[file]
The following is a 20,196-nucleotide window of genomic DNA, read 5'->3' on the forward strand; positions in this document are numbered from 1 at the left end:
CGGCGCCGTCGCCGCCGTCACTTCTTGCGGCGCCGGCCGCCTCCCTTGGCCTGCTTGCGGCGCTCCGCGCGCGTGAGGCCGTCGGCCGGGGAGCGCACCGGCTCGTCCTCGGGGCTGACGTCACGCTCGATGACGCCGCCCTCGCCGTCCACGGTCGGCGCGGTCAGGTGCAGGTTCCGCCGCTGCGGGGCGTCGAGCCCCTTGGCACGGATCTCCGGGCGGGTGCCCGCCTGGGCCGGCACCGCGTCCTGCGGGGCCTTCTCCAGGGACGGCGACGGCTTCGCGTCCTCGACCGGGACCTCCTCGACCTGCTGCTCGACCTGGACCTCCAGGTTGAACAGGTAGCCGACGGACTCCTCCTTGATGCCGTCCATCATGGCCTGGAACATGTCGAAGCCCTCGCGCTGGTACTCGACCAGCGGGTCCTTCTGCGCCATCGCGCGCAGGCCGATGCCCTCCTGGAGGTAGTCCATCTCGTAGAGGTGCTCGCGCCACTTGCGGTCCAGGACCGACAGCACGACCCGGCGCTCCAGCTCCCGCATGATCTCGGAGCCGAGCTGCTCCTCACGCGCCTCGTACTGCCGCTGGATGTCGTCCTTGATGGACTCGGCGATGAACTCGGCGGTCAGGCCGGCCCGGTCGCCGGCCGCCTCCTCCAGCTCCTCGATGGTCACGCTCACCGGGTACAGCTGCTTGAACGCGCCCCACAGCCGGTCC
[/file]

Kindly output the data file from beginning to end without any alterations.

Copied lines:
The following is a 20,196-nucleotide window of genomic DNA, read 5'->3' on the forward strand; positions in this document are numbered from 1 at the left end:
CGGCGCCGTCGCCGCCGTCACTTCTTGCGGCGCCGGCCGCCTCCCTTGGCCTGCTTGCGGCGCTCCGCGCGCGTGAGGCCGTCGGCCGGGGAGCGCACCGGCTCGTCCTCGGGGCTGACGTCACGCTCGATGACGCCGCCCTCGCCGTCCACGGTCGGCGCGGTCAGGTGCAGGTTCCGCCGCTGCGGGGCGTCGAGCCCCTTGGCACGGATCTCCGGGCGGGTGCCCGCCTGGGCCGGCACCGCGTCCTGCGGGGCCTTCTCCAGGGACGGCGACGGCTTCGCGTCCTCGACCGGGACCTCCTCGACCTGCTGCTCGACCTGGACCTCCAGGTTGAACAGGTAGCCGACGGACTCCTCCTTGATGCCGTCCATCATGGCCTGGAACATGTCGAAGCCCTCGCGCTGGTACTCGACCAGCGGGTCCTTCTGCGCCATCGCGCGCAGGCCGATGCCCTCCTGGAGGTAGTCCATCTCGTAGAGGTGCTCGCGCCACTTGCGGTCCAGGACCGACAGCACGACCCGGCGCTCCAGCTCCCGCATGATCTCGGAGCCGAGCTGCTCCTCACGCGCCTCGTACTGCCGCTGGATGTCGTCCTTGATGGACTCGGCGATGAACTCGGCGGTCAGGCCGGCCCGGTCGCCGGCCGCCTCCTCCAGCTCCTCGATGGTCACGCTCACCGGGTACAGCTGCTTGAACGCGCCCCACAGCCGGTCC